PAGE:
Bill calls for legal residents and others to be allowed to vote in city elections
New York City may soon allow hundreds of thousands of nonresidents to vote in municipal elections, while Mayor Bill de Blasio and his successor, Eric Adams, feel differently about the prospect.
The bill aims to amend the city’s charter by including a new chapter that allows green card holders and people with work authorization to register to vote and participate in city-wide elections through the creation of a separate municipal voter registration. Is. Adams endorsed the concept when he was campaigning for mayor earlier this year.
Justice Department sues Texas over election integrity law
“We cannot be a beacon to the world and continue to attract the global talent, energy and entrepreneurship that has allowed our city to flourish for centuries if we do not vote for immigrants to govern how this city is run. and what are our priorities. The future,” Adams said in February, according to New York Daily News,
Meanwhile, de Blasio said, “The Brian Lehrer ShowThere are “two problems” with the bill in September.
“One, I don’t think it’s legal. Our law department is very clear on this,” Meyer said. “I really believe that it has to be decided at the state level according to state law.”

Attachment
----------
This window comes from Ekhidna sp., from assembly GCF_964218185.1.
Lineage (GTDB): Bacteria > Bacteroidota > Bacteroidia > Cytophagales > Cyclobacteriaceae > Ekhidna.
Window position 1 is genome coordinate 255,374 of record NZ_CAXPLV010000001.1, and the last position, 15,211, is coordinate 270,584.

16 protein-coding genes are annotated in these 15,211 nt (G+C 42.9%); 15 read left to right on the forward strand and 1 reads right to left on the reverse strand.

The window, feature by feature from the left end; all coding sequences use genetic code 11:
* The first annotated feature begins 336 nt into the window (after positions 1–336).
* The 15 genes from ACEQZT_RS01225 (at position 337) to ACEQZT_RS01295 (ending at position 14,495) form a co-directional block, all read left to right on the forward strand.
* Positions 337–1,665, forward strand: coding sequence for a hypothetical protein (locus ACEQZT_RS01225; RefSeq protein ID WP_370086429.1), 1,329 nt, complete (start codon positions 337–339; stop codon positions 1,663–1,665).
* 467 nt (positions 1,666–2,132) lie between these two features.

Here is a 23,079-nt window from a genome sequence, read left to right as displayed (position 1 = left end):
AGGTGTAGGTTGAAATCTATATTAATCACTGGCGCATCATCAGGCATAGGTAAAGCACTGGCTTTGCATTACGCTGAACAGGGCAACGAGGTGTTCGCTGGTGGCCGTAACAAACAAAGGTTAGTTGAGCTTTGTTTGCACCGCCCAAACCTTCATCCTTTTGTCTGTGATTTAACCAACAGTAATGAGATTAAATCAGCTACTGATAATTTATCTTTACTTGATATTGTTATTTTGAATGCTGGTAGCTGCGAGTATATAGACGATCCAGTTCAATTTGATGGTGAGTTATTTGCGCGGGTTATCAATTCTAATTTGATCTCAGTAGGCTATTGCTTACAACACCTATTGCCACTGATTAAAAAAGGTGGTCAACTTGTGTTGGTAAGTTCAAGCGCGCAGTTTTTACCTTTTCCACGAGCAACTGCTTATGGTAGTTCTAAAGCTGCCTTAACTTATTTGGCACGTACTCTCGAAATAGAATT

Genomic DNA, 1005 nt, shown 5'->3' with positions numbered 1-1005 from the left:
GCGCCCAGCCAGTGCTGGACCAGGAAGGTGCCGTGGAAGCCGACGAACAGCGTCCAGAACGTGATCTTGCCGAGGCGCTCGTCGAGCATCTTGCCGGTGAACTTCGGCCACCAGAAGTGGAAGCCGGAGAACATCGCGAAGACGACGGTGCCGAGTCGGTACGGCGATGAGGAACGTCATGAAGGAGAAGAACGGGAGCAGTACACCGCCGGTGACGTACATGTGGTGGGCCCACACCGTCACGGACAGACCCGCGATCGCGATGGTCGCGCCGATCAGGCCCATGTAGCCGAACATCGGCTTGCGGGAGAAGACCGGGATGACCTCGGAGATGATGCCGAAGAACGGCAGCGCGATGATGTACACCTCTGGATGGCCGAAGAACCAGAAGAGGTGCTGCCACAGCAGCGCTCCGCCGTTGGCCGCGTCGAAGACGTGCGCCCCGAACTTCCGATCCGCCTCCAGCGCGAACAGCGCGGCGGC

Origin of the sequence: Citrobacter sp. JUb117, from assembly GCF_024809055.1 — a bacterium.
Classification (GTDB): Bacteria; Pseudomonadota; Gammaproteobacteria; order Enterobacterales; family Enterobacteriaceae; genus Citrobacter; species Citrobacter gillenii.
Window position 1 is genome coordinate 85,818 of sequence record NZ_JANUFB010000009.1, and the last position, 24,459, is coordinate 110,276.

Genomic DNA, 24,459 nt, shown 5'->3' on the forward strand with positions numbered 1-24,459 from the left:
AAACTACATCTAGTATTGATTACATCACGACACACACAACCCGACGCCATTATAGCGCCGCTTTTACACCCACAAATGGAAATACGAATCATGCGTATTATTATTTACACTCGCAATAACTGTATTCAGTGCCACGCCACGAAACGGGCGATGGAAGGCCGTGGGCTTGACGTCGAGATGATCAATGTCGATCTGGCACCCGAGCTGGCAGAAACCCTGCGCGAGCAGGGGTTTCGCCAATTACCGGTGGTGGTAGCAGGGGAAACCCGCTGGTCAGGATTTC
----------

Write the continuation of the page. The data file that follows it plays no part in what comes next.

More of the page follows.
The second issue, he said, is that it undermines efforts to make people citizens.
“I think I have a real set of mixed feelings about what is the right way to approach this issue.”
AOC, other houses pressure NYC prosecutors over ‘excessive bail’ for prisoners
NS new York Times reports that the bill would allow an estimated 808,000 non-citizens to vote.
The bill states that residents must live in the city for at least 30 days before the election. It also specifies that it applies only to municipal elections and calls for a different form of voter registration to represent this.
“Nothing in this chapter shall be deemed to grant municipal voters the right to vote on any state or federal office or on any state or federal voting question,” the bill states.
It is this difference that leads Anu Joshi, vice president of policy at the New York Immigration Coalition, to believe that the bill will stand up to a legal challenge, despite de Blasio’s concerns.
“At present any restrictions on the books really only apply to federal and state elections,” Joshi told the Times.
The bill is next set for vote by the city council on December 9.